Case Reports

Hypoperfusion Retinopathy

By identifying ocular manifestations of cardiovascular conditions, physicians can avoid potentially serious outcomes in patients.

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Cardiovascular diseases are some of the most common conditions found in the geriatric population. Ocular manifestations of systemic cardiovascular conditions often are the initial presentation of the systemic disease. Identifying these findings help reveal the underlying disease and prevent more serious visual and systemic complications or even death.

Hypoperfusion retinopathy can occur as an early manifestation of carotid occlusive disease. It results from poor arterial perfusion pressure secondary to significant or complete carotid artery blockage resulting in retinal changes. Atherosclerotic disease is generally the main culprit. Early manifestations can be seen as midperipheral retinal hemorrhages, dilated often nontortuous veins, and retinal neovascularization. Untreated or advanced cases of carotid occlusive disease can lead to a more serious ocular ischemic syndrome, which encompasses a panocular ischemia and can result in severe vision loss and neovascular glaucoma. Restoration of arterial perfusion pressure is the main goal for managing this condition.

Case Report

A 71-year-old white male was referred by his primary care physician (PCP) to the eye clinic for a routine comprehensive eye exam. The patient reported that his current progressive lenses, prescribed 2 years prior, were not strong enough at both distance and near, and that his eyes often felt dry. The symptoms were gradual in onset since his prior exam with no reported flashes, floaters, loss of vision, headaches, or ocular irritations.

The patient’s medical history was significant for morbid obesity, hypertension, borderline diabetes mellitus, and obstructive sleep apnea. His ocular history included recurrent conjunctivitis. At the time of the visit, the patient’s medications included 81 mg aspirin, 10 mg benazepril, 1,000 mg fish oil, 80 mg simvastatin, and use of a continuous positive airway pressure machine.

Best-corrected Snellen visual acuity was stable to his last eye exam at 20/25+2 right eye and 20/25-1 left eye with a manifest refraction of +2.25-0.75 × 077, and +2.75-1.25 × 096 in the right and left eye, respectively. Pupils were equally round and reactive to light with no afferent pupillary defect. Extraocular motility and finger counting fields were unremarkable. Anterior segment evaluation revealed lax bilateral upper lid apposition and mild cataracts in both eyes but were otherwise unremarkable (Figure 1). Dilated fundus examination revealed extensive hemorrhaging in the midperipheral retina of the right eye only (Figure 2). The left eye retina showed no abnormalities.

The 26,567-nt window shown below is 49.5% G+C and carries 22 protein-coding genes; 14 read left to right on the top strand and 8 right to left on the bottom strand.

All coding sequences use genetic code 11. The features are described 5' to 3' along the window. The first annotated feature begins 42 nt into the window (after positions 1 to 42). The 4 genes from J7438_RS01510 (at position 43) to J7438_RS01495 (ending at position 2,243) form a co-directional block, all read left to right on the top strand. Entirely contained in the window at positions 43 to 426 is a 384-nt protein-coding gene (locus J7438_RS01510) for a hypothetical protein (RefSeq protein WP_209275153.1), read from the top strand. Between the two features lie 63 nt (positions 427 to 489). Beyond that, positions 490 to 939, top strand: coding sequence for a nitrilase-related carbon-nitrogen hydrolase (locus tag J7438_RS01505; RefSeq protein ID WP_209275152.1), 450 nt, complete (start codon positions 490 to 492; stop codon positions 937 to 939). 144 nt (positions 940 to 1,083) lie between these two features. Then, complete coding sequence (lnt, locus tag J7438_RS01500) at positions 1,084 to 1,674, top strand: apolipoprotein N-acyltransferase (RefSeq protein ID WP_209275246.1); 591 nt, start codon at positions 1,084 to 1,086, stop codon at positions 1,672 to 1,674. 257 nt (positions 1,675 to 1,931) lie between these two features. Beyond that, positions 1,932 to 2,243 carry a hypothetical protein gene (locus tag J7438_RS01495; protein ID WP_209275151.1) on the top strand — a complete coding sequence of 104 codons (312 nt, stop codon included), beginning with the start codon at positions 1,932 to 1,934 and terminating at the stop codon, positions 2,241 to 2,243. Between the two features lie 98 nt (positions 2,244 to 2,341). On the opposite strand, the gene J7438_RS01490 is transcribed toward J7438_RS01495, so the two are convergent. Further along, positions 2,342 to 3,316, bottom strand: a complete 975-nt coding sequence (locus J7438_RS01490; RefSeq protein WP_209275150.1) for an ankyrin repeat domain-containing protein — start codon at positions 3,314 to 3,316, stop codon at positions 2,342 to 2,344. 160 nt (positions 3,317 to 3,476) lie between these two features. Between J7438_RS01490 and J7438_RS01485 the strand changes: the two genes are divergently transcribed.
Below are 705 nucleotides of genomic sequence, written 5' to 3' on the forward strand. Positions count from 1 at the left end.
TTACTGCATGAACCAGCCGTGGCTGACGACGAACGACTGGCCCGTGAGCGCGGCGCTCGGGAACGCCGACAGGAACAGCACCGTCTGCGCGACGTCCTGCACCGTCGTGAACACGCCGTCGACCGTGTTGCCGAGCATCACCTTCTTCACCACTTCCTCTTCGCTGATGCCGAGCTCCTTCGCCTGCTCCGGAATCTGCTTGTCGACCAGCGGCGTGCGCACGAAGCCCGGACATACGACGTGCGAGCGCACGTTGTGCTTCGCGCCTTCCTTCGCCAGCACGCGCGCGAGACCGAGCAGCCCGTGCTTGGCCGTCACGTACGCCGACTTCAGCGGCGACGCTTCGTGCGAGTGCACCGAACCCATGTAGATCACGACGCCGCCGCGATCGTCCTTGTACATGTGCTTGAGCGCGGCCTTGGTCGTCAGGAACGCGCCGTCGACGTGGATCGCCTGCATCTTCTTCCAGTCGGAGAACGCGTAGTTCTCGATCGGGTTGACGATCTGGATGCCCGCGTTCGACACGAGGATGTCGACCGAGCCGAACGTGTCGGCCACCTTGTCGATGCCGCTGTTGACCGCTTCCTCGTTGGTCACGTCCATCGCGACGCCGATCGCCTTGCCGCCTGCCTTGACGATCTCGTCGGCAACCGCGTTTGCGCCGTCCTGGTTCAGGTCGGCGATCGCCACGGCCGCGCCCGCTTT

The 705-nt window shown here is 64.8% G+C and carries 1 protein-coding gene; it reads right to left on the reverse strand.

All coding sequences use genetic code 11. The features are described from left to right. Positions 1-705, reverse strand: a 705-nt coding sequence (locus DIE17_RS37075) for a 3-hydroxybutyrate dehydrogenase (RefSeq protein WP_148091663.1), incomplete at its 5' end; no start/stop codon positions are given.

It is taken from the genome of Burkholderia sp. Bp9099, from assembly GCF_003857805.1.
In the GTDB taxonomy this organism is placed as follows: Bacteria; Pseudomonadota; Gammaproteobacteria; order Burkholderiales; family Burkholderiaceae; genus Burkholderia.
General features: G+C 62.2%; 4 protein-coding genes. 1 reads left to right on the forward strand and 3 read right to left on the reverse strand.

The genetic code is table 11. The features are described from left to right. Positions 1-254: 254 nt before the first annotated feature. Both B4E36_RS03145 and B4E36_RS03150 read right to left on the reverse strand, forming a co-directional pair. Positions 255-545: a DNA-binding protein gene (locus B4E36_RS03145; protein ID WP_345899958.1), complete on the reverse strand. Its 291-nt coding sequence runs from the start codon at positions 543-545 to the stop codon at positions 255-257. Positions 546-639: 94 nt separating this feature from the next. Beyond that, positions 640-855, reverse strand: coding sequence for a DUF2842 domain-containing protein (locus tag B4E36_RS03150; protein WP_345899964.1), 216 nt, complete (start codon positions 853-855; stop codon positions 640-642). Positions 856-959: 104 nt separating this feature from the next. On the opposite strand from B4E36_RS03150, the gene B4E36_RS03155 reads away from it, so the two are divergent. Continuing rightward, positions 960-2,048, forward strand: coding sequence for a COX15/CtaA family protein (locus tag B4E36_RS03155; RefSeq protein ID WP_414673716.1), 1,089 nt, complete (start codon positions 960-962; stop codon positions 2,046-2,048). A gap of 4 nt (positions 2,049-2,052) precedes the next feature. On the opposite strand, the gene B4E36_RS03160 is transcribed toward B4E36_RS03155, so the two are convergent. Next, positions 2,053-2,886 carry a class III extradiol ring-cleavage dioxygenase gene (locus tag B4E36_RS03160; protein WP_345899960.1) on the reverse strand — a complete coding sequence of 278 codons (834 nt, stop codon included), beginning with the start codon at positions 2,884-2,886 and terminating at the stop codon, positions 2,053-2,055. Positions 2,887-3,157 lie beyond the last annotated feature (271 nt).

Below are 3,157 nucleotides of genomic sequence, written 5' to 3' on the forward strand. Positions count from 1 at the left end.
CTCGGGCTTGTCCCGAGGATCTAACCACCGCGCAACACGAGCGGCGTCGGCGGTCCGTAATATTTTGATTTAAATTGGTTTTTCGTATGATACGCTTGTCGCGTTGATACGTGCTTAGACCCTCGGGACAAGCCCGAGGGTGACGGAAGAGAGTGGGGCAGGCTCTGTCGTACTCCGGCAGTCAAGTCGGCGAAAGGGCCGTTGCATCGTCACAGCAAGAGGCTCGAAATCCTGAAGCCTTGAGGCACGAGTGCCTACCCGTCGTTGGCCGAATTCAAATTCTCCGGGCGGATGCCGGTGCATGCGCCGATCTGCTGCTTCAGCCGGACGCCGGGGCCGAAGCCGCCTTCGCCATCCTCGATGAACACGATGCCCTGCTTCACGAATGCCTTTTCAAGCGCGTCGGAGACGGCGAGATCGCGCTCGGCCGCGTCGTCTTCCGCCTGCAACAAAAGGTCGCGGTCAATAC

At this point the patient declined any additional symptoms, including eye pain, headache, transient vision loss, jaw claudication, and stroke signs. A complete blood count and hemoglobin A1c (HbA1c) was ordered, and all findings were unremarkable with no evidence of blood dyscrasia and with a HbA1c of 6.0. A carotid ultrasound (CUS) was also performed and revealed severe narrowing of the proximal section of the right internal carotid artery (ICA) with a trickle flow (Figure 3). The peak systolic velocity (PSV) at this level was 508 cm/s. There also was severe narrowing and turbulent flow in both the mid and distal portions of the right ICA. The patient was sent for a vascular evaluation 2 days following the CUS.

Based on the ocular findings and CUS results, the diagnosis of hypoperfusion retinopathy secondary to carotid occlusive disease was made. Because the patient was asymptomatic with no additional ocular sequelae, he was scheduled for an eye clinic follow-up in 2 months. The electrocardiogram, chest X-ray, and exercise stress test results were negative for acute cardiopulmonary disease, ischemia, or arrhythmias. A computed tomography angiography was performed and confirmed a high-grade lesion of the right ICA of > 95%. The vascular surgeon reported an 11% risk of stroke within 5 years and a 1% risk of stroke with surgery. Based on these results the patient underwent a right carotid endarterectomy (CEA) 2 weeks later. A follow-up CUS was performed 1 month post-CEA and revealed no abnormal fluid or significant plaque with a PSV of 92 cm/s (prior to surgery PSV was 508 cm/s) (Figure 3).

The patient returned to the eye clinic 1 month after the CEA. Gonioscopy revealed no neovascularization of the iris or angle and the dilated eye exam showed resolution of the midperipheral blot hemorrhages in his right eye with no evidence of retinal neovascularization.

Discussion

Hypoperfusion retinopathy is characterized by posterior retinal changes secondary to chronic ocular ischemia from decreased arterial perfusion related to significant or complete carotid artery stenosis.1-5 Early literature referred to this condition as venous stasis retinopathy; however, this term is misleading as the condition results from a reduction in arterial perfusion pressure and the term describes venous outflow obstruction.6 The terms carotid ischemic retinopathy, ischemic oculopathy, and hypotensive retinopathy also have been used interchangeably when describing hypoperfusion retinopathy.6

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